(Originally published by the University of California, San Francisco)
September 27, 2017
After making many thousands of measurements in experiments spanning more than 10 years, scientists at UC San Francisco have discovered that two molecular partners interact at synapses to maintain stable neuronal function. The researchers said the study could help explain how the brain is able to function efficiently and predictably over many decades, and may offer a new approach to a range of neurological and psychiatric disorders, including autism, schizophrenia, post-traumatic stress disorder, and addiction.
Every time we learn a new skill, pick up a new habit, or go through an emotional experience, our brain takes note and its circuits undergo change. But the brain’s much-heralded “plasticity” is just part of the story: if everything changed all the time, how could we maintain the memories, skills, and knowledge that make us who we are? Plasticity only has value against a predictable, stable background, and factors that threaten this stability — from genetic mutations present at birth, to life experiences such as trauma, drug abuse, and aging — have the potential to trigger brain disorders, the researchers said.
As reported September 27, 2017 in Nature, in studies of fruit flies the researchers showed that when neural communication is experimentally disrupted, two proteins, called semaphorin and plexin (together dubbed “sema-plexin”), drive a compensatory reaction that rapidly restores normal function. Since fundamental aspects of neural communication in the fruit fly are shared by humans, the scientists said the newly discovered stabilization system could also act over the human lifespan to stand in opposition to any kind of mayhem in the nervous system.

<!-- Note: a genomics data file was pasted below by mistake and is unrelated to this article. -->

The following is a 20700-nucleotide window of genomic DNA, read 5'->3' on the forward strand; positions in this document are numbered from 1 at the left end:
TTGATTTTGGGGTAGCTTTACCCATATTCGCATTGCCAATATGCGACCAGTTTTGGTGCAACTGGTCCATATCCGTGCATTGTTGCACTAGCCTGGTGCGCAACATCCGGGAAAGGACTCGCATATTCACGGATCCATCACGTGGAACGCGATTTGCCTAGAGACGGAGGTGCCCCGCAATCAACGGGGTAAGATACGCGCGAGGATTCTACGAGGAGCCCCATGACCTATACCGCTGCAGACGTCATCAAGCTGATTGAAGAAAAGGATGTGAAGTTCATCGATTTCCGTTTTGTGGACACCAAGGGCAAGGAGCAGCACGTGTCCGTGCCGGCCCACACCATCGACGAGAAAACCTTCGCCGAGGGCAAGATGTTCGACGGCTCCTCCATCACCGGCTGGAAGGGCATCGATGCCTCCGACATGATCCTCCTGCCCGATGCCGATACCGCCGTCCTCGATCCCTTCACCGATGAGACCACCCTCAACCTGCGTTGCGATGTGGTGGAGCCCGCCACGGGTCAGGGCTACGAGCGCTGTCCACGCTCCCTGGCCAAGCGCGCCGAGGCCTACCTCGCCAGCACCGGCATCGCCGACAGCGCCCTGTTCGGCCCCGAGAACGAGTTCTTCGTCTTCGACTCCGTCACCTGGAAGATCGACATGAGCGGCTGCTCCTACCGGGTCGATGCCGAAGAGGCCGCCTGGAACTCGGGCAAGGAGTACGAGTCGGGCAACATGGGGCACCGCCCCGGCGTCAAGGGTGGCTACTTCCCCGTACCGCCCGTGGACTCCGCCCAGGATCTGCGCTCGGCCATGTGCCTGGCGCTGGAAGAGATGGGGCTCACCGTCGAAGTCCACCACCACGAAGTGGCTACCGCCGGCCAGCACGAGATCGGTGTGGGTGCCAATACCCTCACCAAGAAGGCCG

“This system stabilizes neural function in response to perturbations,” said Graeme “Grae” Davis, PhD, Morris Herzstein Distinguished Professor of Medicine at UCSF and senior author of the new study. “If you disrupt this stabilizer, you're going to be less resistant to a perturbation, whether an environmental toxin, a genetic mutation, infection or injury. So we're imagining a totally different way of approaching diseases — lessening their severity by making the nervous system more resilient to disease-causing disruptions.”
The Homeostat is Like a Thermostat
The concept of homeostasis, which describes how cells adapt to survive in a constantly changing world, can be compared to the control of household temperature by a thermostat and furnace. You can set a thermostat to a comfortable temperature of 70 degrees. But if you open a window at night, and cold air rushes in, the thermostat senses the change in temperature, and signals to the furnace to produce heat. Then, as the house warms, the thermostat senses the return to the desired temperature and adjusts heat production to keep the house at 70 degrees.